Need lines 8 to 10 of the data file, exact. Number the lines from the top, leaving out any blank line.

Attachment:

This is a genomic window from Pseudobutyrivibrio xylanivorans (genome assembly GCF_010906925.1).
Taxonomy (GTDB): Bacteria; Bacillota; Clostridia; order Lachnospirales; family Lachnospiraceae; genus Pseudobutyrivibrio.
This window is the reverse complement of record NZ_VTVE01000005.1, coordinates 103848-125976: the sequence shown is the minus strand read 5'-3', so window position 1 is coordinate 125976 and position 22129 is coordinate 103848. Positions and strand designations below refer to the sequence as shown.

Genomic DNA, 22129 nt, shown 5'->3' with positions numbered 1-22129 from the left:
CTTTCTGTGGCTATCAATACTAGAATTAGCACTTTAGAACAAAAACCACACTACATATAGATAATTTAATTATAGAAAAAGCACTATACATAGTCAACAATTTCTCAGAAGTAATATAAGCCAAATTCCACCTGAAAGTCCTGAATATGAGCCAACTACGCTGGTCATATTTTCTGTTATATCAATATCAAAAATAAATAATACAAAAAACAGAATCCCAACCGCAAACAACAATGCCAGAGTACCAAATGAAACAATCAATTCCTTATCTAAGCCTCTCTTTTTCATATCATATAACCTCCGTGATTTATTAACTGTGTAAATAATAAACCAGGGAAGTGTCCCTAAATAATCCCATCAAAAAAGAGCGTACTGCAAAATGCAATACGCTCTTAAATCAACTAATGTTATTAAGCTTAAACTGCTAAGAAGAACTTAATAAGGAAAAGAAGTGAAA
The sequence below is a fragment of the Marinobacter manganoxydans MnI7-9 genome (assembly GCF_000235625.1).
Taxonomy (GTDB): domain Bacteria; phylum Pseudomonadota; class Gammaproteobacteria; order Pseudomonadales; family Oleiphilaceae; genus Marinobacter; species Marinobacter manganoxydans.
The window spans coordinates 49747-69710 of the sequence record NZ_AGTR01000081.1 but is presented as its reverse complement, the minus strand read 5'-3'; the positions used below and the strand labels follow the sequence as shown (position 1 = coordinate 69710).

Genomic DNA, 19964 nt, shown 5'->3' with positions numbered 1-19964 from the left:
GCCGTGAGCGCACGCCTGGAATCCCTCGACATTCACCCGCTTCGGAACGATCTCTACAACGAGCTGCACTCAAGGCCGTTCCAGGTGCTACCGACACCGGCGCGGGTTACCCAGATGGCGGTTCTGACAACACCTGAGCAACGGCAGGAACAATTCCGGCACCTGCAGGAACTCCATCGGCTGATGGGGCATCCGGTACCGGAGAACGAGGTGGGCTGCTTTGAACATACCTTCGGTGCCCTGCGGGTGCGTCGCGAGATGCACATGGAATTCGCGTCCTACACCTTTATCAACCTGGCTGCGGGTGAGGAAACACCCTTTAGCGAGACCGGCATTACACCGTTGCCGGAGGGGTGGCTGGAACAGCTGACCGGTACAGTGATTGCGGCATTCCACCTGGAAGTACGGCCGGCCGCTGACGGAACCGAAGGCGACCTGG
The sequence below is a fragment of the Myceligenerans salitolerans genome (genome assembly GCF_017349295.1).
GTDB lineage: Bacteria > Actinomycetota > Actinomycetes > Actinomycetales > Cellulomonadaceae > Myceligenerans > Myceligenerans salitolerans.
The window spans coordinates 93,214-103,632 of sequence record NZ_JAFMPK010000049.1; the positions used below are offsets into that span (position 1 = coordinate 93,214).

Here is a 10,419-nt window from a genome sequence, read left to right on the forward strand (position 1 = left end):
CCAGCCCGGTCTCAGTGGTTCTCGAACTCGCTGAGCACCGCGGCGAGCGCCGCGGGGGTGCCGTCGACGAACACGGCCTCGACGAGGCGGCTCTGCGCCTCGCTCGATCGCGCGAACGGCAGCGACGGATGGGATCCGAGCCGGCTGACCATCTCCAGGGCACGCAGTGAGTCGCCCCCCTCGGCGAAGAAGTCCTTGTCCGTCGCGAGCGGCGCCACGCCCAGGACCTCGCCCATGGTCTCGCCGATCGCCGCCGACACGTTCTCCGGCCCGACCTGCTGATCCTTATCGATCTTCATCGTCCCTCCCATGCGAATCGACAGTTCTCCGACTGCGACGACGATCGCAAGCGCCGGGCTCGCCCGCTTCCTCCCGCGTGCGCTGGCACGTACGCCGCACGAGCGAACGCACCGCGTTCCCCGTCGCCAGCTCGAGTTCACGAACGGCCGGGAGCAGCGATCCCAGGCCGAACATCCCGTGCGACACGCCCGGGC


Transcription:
The window spans coordinates 49747-69710 of the sequence record NZ_AGTR01000081.1 but is presented as its reverse complement, the minus strand read 5'-3'; the positions used below and the strand labels follow the sequence as shown (position 1 = coordinate 69710).

Genomic DNA, 19964 nt, shown 5'->3' with positions numbered 1-19964 from the left:
GCCGTGAGCGCACGCCTGGAATCCCTCGACATTCACCCGCTTCGGAACGATCTCTACAACGAGCTGCACTCAAGGCCGTTCCAGGTGCTACCGACACCGGCGCGGGTTACCCAGATGGCGGTTCTGACAACACCTGAGCAACGGCAGGAACAATTCCGGCACCTGCAGGAACTCCATCGGCTGATGGGGCATCCGGTACCGGAGAACGAGGTGGGCTGCTTTGAACATACCTTCGGTGCCCTGCGGGTGCGTCGCGAGATGCACATGGAATTCGCGTCCTACACCTTTATCAACCTGGCTGCGGGTGAGGAAACACCCTTTAGCGAGACCGGCATTACACCGTTGCCGGAGGGGTGGCTGGAACAGCTGACCGGTACAGTGATTGCGGCATTCCACCTGGAAGTACGGCCGGCCGCTGACGGAACCGAAGGCGACCTGG